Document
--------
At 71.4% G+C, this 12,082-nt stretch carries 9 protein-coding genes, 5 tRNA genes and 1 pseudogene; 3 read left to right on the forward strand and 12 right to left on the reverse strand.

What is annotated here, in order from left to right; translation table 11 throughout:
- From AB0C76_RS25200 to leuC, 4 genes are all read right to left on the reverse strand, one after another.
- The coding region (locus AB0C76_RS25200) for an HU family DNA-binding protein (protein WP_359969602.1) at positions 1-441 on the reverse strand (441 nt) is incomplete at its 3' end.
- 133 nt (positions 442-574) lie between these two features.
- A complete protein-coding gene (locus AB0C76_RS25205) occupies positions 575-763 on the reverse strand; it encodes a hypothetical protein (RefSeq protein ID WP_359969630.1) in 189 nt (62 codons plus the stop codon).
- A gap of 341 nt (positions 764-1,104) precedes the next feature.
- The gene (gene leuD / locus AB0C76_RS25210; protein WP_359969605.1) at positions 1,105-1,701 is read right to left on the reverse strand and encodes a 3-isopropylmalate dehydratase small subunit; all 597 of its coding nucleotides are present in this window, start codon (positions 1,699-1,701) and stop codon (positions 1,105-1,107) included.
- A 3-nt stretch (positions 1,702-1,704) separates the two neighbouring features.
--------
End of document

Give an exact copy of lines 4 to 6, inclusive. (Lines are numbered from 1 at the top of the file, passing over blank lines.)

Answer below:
- The coding region (locus AB0C76_RS25200) for an HU family DNA-binding protein (protein WP_359969602.1) at positions 1-441 on the reverse strand (441 nt) is incomplete at its 3' end.
- 133 nt (positions 442-574) lie between these two features.
- A complete protein-coding gene (locus AB0C76_RS25205) occupies positions 575-763 on the reverse strand; it encodes a hypothetical protein (RefSeq protein ID WP_359969630.1) in 189 nt (62 codons plus the stop codon).